- A pulse limiter makes a short pulse when triggered (by a long pulse or a stable signal).
- Pulse Extender
- A pulse extender makes a long pulse when triggered (by a short pulse).
Clock Circuits[edit | edit source]
A clock circuit is a pulse generator that produces a specific sequence of pulses repeatedly.
Combinational Circuits[edit | edit source]
Logic gates and similar circuits produce a certain output based on their current inputs. In traditional electronics, these are called combinational circuits.
- Logic Gates
- NOT Gate: A NOT gate (or inverter) is ON when its input is OFF.
- OR Gate: An OR gate is ON if any of its inputs is ON.
- NOR Gate: A NOR gate is ON only if none of its inputs are ON.
- AND Gate: An And gate is ON only when all of its inputs are ON.
- NAND Gate: A NAND Gate is ON if any of its inputs is OFF.
- XOR Gate: An XOR gate is ON if its inputs are alternated, or different.
- XNOR Gate: An XNOR gate is ON if its inputs are identical.
- Multiplexers and Demultiplexers are special circuits that allow the propagation of signals through certain paths based on their selector inputs.
Memory Circuits[edit | edit source]
Memory circuits work in contrast to combinational circuits. Their outputs are based on their past state and current input. They can save and maintain their state if no input is given. These circuits are called sequential circuits and are the foundation of more complex circuits.
- SR latch
- An SR Latch is a circuit with 2 control inputs, SET and RESET. When SET is triggered, the state of the circuit is changed to "1". When RESET is triggered, the state of the circuit is changed to "0".
- JK/T Flip-Flop
- A JK flip-flop is similar to a an SR latch, having 2 control inputs J and K that work identically as the SET and RESET control inputs of an SR latch, respectively. The only difference is, when both J and K control inputs are triggered, the state of the circuit is toggled.
- Connecting both J and K inputs creates a circuit that can toggle its state. This is called a T flip-flop and the control input is named T.
Complex and Misc. Circuits[edit | edit source]
Combining above circuits together allows for complex and useful circuits with practical uses in mini-games, calculations, etc.
- Whereas memory circuits could only save one state, counters and registers can save many states and manipulate them in different ways such as incrementing the combined value.
- Using colored lights or light boxes, along with some circuitry, we can display numbers, text or patterns with logic.
Notes and Layout Precautions[edit | edit source]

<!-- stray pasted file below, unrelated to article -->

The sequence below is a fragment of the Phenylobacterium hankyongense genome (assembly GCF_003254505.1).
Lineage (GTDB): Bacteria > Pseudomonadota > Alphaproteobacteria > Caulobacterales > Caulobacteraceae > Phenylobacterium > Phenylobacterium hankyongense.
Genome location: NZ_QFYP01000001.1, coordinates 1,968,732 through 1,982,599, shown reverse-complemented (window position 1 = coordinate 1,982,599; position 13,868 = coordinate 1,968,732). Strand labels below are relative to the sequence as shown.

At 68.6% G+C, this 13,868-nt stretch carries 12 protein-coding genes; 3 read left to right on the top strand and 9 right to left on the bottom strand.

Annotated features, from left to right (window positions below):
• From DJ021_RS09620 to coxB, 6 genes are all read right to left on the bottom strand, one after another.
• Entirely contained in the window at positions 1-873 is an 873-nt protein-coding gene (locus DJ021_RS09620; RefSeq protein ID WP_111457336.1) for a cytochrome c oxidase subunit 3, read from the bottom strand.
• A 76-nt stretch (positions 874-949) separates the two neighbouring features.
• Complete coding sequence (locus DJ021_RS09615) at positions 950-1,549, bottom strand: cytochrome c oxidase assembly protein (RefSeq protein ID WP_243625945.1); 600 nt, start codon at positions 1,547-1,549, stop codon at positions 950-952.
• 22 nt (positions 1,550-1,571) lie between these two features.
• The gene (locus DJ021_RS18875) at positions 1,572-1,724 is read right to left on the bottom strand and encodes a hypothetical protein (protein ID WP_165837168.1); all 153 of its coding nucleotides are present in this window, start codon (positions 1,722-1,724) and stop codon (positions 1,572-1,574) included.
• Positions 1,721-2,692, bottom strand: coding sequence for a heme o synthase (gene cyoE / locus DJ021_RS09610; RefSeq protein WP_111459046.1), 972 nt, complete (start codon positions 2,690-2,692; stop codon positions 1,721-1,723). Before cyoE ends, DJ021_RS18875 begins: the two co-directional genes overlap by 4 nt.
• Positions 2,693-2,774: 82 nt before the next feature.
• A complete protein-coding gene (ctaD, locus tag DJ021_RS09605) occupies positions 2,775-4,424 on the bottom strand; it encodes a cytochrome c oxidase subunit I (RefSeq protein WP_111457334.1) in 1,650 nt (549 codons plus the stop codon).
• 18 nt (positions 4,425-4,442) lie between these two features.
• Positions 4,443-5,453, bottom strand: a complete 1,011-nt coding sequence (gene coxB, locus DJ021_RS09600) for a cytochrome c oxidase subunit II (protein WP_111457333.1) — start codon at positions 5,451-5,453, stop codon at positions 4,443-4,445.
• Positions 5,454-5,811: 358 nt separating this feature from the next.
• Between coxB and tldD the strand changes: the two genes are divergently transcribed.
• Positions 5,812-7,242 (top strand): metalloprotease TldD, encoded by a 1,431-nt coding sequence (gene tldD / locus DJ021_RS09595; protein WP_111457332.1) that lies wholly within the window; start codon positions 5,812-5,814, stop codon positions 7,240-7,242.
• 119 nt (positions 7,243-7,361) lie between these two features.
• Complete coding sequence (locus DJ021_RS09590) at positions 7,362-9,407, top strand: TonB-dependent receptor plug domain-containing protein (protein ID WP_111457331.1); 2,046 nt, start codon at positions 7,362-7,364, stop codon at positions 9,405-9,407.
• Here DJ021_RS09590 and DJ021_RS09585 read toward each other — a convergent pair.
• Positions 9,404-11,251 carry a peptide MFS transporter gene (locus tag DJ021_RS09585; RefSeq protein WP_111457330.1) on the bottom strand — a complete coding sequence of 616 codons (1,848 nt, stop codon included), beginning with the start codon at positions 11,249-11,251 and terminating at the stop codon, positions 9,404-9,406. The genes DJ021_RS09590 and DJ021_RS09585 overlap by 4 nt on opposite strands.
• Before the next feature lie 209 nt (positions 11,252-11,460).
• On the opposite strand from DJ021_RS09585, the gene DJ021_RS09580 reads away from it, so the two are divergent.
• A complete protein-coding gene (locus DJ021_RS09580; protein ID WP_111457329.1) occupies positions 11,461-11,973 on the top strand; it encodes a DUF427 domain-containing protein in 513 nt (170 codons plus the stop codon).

- Signal Feedback
- In NMS, auto switches and inverters both have 3 snapping points. Two at opposite sides (input/output) and one in the middle (control input). The 2 opposing side can both act as either input or output at the same time. This causes a big issue that if you're not careful, in some designs a signal you were using as output from a component is powering the control input of a component as well as acting as the input for that component. This can cause a feedback loop that will break some circuits and make others behave in ways you were not expecting them to.
- A simple way this can happen is if there's a power source (battery or generator) on the output side of the circuit which will overload the output signal and prevent it to cut signals and function properly. As a simple precaution make sure there are no power sources connected to a circuit other than the dedicated power lines that power certain components in some designs.
- Build Direction
- In traditional circuit diagrams, they are usually laid out to show signals flowing left to right. In NMS you can physically build a logic circuit any way you want to. However, if you want others to have a hope of understanding your design, build left to right. An example would be to put the push button on the left, the auto switch in the middle then the lamp on the right.
- Power Lines
- Even though it doesn't technically matter, power lines are shown as being at the topmost of the circuit. In NMS often people have designed the power distribution to be down low, perhaps even under the floor; building them along the top of the wall instead will make your design more obvious. You can also color code certain lines to make it easier to distinguish these power lines from internal wiring or input lines.